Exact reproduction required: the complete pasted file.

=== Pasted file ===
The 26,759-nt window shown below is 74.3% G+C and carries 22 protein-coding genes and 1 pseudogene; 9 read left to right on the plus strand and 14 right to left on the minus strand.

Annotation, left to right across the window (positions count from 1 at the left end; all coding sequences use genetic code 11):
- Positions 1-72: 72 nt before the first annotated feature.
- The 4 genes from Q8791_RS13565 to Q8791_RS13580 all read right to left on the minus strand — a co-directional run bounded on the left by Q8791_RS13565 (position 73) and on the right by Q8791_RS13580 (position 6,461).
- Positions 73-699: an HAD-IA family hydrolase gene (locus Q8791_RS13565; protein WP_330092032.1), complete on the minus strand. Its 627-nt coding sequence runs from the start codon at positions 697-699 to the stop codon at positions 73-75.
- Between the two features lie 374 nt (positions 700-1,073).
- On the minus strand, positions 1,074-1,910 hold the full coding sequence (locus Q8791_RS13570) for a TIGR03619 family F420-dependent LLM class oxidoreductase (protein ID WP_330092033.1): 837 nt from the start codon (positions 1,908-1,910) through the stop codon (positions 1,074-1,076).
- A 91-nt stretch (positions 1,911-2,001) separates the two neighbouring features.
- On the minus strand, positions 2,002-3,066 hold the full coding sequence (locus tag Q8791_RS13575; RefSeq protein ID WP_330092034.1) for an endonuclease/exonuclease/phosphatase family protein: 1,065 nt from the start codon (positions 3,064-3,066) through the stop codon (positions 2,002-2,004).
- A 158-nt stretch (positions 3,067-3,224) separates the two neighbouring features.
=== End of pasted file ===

The 26,759-nt window shown below is 74.3% G+C and carries 22 protein-coding genes and 1 pseudogene; 9 read left to right on the plus strand and 14 right to left on the minus strand.

Annotation, left to right across the window (positions count from 1 at the left end; all coding sequences use genetic code 11):
- Positions 1-72: 72 nt before the first annotated feature.
- The 4 genes from Q8791_RS13565 to Q8791_RS13580 all read right to left on the minus strand — a co-directional run bounded on the left by Q8791_RS13565 (position 73) and on the right by Q8791_RS13580 (position 6,461).
- Positions 73-699: an HAD-IA family hydrolase gene (locus Q8791_RS13565; protein WP_330092032.1), complete on the minus strand. Its 627-nt coding sequence runs from the start codon at positions 697-699 to the stop codon at positions 73-75.
- Between the two features lie 374 nt (positions 700-1,073).
- On the minus strand, positions 1,074-1,910 hold the full coding sequence (locus Q8791_RS13570) for a TIGR03619 family F420-dependent LLM class oxidoreductase (protein ID WP_330092033.1): 837 nt from the start codon (positions 1,908-1,910) through the stop codon (positions 1,074-1,076).
- A 91-nt stretch (positions 1,911-2,001) separates the two neighbouring features.
- On the minus strand, positions 2,002-3,066 hold the full coding sequence (locus tag Q8791_RS13575; RefSeq protein ID WP_330092034.1) for an endonuclease/exonuclease/phosphatase family protein: 1,065 nt from the start codon (positions 3,064-3,066) through the stop codon (positions 2,002-2,004).
- A 158-nt stretch (positions 3,067-3,224) separates the two neighbouring features.